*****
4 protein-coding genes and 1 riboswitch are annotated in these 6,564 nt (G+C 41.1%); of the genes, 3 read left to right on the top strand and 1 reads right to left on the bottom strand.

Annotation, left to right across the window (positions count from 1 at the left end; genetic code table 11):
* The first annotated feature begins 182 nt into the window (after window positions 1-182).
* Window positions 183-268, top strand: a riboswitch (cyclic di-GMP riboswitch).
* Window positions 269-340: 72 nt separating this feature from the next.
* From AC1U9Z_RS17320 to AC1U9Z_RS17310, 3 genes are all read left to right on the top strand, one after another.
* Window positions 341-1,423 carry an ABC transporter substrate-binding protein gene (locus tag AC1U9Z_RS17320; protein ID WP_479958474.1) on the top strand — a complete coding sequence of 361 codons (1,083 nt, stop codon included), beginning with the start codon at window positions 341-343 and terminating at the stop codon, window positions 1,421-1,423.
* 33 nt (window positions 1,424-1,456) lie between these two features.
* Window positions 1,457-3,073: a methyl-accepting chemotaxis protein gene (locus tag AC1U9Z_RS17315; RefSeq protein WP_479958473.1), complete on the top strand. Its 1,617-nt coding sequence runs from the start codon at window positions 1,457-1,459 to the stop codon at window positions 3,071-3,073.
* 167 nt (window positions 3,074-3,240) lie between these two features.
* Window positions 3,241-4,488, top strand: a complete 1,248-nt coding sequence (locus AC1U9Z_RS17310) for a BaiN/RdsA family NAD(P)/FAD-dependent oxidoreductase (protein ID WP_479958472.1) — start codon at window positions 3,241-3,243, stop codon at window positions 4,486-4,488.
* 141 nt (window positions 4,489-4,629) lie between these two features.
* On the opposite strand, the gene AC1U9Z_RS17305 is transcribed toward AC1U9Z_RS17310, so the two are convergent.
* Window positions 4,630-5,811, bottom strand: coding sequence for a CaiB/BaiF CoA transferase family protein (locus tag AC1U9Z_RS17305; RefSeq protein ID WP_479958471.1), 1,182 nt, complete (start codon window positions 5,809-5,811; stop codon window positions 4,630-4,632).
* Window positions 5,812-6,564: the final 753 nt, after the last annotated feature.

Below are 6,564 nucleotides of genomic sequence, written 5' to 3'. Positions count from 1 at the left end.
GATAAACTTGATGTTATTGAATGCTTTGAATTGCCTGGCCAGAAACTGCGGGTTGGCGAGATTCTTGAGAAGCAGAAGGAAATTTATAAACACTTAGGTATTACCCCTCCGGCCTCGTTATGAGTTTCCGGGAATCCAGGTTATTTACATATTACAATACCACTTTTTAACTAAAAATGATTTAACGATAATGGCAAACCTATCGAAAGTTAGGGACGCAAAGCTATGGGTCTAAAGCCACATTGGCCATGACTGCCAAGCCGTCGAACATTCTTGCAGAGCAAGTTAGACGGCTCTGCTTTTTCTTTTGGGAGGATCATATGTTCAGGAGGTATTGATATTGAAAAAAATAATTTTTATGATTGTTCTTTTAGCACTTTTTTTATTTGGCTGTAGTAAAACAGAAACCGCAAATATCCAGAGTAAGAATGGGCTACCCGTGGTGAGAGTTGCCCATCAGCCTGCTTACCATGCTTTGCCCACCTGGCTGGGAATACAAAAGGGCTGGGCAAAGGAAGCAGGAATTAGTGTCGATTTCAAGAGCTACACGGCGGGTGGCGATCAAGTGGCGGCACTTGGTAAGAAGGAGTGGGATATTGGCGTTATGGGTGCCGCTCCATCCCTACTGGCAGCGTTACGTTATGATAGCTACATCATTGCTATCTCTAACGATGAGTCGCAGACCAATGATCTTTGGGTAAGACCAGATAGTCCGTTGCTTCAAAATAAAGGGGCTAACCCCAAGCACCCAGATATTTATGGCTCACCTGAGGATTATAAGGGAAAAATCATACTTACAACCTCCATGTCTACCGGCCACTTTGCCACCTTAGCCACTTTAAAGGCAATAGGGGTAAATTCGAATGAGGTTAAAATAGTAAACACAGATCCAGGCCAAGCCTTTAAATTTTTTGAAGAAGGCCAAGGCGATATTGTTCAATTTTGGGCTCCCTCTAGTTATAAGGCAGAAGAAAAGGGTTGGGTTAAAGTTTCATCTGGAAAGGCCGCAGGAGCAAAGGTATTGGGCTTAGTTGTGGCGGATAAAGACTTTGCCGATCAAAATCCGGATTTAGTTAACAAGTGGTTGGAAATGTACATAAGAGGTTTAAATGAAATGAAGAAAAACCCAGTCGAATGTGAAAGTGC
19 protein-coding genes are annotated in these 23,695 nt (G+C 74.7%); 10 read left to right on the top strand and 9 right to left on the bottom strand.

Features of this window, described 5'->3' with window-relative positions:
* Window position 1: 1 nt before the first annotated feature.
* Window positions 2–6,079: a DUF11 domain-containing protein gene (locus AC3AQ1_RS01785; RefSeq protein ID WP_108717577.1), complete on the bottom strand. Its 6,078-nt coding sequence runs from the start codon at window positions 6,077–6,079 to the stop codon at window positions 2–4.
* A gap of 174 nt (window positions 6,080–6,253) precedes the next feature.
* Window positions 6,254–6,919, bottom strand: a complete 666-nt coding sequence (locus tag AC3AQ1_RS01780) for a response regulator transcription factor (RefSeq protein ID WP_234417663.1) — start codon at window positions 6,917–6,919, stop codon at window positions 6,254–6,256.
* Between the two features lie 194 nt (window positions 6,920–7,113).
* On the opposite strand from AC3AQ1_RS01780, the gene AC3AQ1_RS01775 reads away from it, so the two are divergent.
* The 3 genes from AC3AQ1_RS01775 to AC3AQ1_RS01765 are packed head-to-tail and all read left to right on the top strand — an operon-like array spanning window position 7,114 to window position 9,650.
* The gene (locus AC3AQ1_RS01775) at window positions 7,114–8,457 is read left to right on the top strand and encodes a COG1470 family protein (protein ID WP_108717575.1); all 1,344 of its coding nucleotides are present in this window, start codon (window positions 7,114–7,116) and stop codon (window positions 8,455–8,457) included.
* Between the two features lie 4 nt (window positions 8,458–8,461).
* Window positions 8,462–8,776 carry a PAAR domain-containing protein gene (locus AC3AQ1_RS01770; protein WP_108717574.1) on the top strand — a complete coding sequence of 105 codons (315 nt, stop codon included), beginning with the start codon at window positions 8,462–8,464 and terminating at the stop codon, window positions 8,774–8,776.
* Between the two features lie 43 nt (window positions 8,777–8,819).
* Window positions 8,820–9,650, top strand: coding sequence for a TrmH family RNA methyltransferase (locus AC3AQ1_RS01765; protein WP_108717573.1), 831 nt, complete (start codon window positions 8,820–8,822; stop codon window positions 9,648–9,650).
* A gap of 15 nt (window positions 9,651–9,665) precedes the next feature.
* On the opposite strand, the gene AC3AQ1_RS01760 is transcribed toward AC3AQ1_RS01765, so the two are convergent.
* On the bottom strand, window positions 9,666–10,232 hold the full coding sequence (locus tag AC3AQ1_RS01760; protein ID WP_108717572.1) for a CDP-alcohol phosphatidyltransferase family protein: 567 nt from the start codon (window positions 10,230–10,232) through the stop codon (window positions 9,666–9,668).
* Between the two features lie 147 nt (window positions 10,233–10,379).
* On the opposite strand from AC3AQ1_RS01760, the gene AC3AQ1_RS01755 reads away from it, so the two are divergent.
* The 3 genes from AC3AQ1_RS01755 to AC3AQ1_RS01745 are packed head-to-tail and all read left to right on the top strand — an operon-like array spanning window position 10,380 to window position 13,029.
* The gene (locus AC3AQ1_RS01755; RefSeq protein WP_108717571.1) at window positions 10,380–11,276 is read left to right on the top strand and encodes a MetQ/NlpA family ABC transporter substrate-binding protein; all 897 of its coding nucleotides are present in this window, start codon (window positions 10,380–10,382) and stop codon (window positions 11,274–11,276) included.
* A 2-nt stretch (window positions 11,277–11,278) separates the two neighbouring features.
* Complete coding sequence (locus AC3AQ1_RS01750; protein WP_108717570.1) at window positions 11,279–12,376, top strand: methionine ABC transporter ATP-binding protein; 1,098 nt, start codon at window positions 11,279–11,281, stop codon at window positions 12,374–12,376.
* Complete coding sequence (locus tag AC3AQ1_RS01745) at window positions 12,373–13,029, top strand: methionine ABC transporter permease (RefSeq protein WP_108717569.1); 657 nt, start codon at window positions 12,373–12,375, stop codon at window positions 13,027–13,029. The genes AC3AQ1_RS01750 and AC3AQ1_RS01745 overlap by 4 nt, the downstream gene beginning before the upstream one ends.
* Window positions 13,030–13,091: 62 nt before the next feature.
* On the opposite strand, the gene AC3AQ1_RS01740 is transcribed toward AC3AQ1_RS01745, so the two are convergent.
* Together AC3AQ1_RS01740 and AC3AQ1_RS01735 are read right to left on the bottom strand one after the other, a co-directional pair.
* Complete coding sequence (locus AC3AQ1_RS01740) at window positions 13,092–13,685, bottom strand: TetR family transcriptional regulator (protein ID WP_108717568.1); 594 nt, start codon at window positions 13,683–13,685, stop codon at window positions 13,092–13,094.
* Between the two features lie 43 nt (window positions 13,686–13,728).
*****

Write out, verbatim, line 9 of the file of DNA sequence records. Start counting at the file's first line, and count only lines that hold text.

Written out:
* Window positions 1,457-3,073: a methyl-accepting chemotaxis protein gene (locus tag AC1U9Z_RS17315; RefSeq protein WP_479958473.1), complete on the top strand. Its 1,617-nt coding sequence runs from the start codon at window positions 1,457-1,459 to the stop codon at window positions 3,071-3,073.